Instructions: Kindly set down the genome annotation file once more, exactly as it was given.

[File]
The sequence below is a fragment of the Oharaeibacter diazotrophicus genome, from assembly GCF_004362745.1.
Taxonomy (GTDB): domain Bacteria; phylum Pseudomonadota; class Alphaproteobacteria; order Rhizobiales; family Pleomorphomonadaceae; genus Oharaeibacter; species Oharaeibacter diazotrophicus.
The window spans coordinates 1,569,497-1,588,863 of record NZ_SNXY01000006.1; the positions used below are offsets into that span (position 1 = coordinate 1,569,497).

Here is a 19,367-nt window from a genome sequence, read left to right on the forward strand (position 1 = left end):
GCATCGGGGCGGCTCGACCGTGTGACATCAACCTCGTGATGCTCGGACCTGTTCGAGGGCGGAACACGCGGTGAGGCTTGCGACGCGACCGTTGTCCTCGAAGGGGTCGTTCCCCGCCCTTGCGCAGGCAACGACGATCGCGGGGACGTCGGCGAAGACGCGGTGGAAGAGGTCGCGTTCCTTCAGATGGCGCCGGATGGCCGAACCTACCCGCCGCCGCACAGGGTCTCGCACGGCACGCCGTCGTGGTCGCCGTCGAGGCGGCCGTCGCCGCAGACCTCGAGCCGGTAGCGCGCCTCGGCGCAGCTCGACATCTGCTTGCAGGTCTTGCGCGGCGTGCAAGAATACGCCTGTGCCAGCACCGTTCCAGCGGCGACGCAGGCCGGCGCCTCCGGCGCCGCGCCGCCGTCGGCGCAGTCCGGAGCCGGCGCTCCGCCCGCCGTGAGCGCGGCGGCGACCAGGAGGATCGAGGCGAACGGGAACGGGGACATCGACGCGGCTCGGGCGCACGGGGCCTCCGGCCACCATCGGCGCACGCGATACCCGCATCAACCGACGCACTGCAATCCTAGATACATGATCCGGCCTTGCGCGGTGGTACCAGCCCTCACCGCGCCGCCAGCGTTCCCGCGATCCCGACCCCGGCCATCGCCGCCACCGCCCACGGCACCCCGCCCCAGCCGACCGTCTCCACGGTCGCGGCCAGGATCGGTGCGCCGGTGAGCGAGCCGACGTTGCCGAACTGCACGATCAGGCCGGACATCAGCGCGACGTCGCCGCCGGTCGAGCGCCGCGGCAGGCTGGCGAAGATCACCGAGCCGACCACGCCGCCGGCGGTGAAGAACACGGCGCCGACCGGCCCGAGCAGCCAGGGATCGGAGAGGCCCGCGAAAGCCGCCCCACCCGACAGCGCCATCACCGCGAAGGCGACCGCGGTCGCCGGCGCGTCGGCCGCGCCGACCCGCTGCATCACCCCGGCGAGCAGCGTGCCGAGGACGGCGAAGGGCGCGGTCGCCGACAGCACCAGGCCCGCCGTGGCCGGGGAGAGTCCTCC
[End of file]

The sequence below is a fragment of the Oharaeibacter diazotrophicus genome, from assembly GCF_004362745.1.
Taxonomy (GTDB): domain Bacteria; phylum Pseudomonadota; class Alphaproteobacteria; order Rhizobiales; family Pleomorphomonadaceae; genus Oharaeibacter; species Oharaeibacter diazotrophicus.
The window spans coordinates 1,569,497-1,588,863 of record NZ_SNXY01000006.1; the positions used below are offsets into that span (position 1 = coordinate 1,569,497).

Here is a 19,367-nt window from a genome sequence, read left to right on the forward strand (position 1 = left end):
GCATCGGGGCGGCTCGACCGTGTGACATCAACCTCGTGATGCTCGGACCTGTTCGAGGGCGGAACACGCGGTGAGGCTTGCGACGCGACCGTTGTCCTCGAAGGGGTCGTTCCCCGCCCTTGCGCAGGCAACGACGATCGCGGGGACGTCGGCGAAGACGCGGTGGAAGAGGTCGCGTTCCTTCAGATGGCGCCGGATGGCCGAACCTACCCGCCGCCGCACAGGGTCTCGCACGGCACGCCGTCGTGGTCGCCGTCGAGGCGGCCGTCGCCGCAGACCTCGAGCCGGTAGCGCGCCTCGGCGCAGCTCGACATCTGCTTGCAGGTCTTGCGCGGCGTGCAAGAATACGCCTGTGCCAGCACCGTTCCAGCGGCGACGCAGGCCGGCGCCTCCGGCGCCGCGCCGCCGTCGGCGCAGTCCGGAGCCGGCGCTCCGCCCGCCGTGAGCGCGGCGGCGACCAGGAGGATCGAGGCGAACGGGAACGGGGACATCGACGCGGCTCGGGCGCACGGGGCCTCCGGCCACCATCGGCGCACGCGATACCCGCATCAACCGACGCACTGCAATCCTAGATACATGATCCGGCCTTGCGCGGTGGTACCAGCCCTCACCGCGCCGCCAGCGTTCCCGCGATCCCGACCCCGGCCATCGCCGCCACCGCCCACGGCACCCCGCCCCAGCCGACCGTCTCCACGGTCGCGGCCAGGATCGGTGCGCCGGTGAGCGAGCCGACGTTGCCGAACTGCACGATCAGGCCGGACATCAGCGCGACGTCGCCGCCGGTCGAGCGCCGCGGCAGGCTGGCGAAGATCACCGAGCCGACCACGCCGCCGGCGGTGAAGAACACGGCGCCGACCGGCCCGAGCAGCCAGGGATCGGAGAGGCCCGCGAAAGCCGCCCCACCCGACAGCGCCATCACCGCGAAGGCGACCGCGGTCGCCGGCGCGTCGGCCGCGCCGACCCGCTGCATCACCCCGGCGAGCAGCGTGCCGAGGACGGCGAAGGGCGCGGTCGCCGACAGCACCAGGCCCGCCGTGGCCGGGGAGAGTCCTCC